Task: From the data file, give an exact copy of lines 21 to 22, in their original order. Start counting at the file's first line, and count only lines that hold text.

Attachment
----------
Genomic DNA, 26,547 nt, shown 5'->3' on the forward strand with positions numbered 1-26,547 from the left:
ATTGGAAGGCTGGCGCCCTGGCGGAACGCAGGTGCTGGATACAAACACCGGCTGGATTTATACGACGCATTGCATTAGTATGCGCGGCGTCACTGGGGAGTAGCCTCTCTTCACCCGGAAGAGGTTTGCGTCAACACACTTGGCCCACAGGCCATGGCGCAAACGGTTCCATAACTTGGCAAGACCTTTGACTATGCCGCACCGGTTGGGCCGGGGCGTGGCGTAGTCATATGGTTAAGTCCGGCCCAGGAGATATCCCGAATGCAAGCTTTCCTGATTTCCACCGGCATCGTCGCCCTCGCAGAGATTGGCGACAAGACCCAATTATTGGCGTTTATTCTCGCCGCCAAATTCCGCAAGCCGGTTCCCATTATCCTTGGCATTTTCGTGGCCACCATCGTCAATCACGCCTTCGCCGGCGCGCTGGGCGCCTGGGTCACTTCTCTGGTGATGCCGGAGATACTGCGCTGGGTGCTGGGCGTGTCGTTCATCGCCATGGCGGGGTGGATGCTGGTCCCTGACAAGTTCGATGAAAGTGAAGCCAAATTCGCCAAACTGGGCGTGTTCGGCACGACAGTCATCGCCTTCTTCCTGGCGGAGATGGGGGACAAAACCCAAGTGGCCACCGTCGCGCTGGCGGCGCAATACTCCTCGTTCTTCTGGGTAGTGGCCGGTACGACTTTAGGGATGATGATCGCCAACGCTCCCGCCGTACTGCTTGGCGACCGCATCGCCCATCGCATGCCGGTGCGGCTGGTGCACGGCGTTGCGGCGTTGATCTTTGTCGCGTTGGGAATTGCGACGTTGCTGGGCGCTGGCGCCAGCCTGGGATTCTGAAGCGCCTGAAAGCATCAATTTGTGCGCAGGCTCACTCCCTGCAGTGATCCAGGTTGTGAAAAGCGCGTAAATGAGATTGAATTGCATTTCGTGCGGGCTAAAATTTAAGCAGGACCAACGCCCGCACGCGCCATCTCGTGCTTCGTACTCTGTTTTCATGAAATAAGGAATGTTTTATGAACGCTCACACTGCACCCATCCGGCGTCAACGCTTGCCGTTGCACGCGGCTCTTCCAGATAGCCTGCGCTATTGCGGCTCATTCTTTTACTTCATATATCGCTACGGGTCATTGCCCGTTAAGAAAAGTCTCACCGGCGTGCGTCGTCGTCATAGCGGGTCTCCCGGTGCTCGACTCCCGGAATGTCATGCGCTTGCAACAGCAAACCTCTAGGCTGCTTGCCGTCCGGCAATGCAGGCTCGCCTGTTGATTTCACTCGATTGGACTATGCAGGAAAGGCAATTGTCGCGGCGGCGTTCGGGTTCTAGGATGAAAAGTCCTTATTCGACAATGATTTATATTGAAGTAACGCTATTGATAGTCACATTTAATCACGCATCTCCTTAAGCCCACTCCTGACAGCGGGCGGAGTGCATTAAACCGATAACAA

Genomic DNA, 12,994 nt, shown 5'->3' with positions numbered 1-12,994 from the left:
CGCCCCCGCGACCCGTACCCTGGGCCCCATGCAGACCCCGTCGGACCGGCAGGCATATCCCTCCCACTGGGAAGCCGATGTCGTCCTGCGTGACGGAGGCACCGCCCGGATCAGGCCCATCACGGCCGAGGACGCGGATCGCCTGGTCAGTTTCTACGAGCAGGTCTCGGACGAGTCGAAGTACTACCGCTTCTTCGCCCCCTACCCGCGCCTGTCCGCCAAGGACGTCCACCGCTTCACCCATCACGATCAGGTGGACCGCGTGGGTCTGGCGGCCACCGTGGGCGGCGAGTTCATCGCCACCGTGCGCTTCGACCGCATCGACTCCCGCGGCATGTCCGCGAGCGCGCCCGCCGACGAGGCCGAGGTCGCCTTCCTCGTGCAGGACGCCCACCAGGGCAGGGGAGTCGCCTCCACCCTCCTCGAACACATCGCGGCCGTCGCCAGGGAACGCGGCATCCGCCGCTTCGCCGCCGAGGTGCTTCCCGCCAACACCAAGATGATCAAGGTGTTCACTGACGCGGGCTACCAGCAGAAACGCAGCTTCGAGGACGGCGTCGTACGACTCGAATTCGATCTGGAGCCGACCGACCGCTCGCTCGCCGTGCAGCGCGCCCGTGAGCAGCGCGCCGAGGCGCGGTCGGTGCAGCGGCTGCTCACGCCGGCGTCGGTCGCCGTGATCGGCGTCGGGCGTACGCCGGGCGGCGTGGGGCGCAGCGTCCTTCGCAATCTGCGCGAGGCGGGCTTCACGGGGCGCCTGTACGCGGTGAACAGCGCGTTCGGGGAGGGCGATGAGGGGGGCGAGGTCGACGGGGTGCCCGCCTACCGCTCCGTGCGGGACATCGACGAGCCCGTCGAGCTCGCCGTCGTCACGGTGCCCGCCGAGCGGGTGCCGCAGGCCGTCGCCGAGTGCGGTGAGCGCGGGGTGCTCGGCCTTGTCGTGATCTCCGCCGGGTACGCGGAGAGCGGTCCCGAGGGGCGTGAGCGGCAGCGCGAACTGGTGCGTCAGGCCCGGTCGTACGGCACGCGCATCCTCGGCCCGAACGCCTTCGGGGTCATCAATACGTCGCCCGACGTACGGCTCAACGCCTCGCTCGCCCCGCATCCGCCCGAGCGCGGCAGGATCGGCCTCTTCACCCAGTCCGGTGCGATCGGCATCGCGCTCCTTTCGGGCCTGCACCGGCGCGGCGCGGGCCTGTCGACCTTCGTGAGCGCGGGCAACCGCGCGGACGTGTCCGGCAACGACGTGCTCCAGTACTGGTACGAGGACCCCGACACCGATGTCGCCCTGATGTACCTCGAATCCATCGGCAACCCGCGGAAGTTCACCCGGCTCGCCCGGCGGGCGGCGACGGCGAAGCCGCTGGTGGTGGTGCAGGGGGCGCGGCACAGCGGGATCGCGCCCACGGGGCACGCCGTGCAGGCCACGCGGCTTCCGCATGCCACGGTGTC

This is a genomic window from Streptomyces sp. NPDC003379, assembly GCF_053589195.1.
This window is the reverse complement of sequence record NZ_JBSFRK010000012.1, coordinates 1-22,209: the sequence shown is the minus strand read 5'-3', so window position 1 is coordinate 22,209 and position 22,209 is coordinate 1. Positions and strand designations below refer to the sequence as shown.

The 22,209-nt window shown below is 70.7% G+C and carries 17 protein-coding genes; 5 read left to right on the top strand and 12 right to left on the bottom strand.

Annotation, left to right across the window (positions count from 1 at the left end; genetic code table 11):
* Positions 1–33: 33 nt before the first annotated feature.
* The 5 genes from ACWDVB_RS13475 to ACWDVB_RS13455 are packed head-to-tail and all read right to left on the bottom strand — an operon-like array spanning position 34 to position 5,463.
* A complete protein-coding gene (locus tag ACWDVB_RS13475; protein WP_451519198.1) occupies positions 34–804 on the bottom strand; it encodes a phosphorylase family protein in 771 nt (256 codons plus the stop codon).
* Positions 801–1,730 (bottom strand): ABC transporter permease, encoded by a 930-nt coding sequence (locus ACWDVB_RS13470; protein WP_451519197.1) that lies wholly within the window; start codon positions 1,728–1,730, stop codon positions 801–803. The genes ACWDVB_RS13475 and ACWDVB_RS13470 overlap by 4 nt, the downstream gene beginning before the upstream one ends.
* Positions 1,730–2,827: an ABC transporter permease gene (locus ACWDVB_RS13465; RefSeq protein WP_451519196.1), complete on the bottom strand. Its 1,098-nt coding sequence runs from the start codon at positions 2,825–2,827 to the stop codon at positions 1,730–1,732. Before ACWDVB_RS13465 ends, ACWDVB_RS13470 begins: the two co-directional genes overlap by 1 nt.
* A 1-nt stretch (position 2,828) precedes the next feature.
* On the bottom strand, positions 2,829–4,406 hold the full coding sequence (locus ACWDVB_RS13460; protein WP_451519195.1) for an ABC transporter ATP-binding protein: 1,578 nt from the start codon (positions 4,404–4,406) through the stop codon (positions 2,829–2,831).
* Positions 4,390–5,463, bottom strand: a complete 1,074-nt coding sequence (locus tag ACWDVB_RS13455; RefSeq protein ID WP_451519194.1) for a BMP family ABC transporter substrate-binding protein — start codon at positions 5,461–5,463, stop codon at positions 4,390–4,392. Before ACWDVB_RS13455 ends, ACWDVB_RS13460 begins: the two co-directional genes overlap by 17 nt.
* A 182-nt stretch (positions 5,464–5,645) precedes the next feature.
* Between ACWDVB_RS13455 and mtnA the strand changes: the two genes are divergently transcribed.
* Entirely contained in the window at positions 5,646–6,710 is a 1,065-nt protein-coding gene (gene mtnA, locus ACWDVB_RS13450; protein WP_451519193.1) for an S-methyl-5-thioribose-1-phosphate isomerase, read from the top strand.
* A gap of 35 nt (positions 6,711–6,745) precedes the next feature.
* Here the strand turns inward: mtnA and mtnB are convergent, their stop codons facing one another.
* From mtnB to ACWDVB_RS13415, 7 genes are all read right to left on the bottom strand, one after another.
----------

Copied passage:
* Here the strand turns inward: mtnA and mtnB are convergent, their stop codons facing one another.
* From mtnB to ACWDVB_RS13415, 7 genes are all read right to left on the bottom strand, one after another.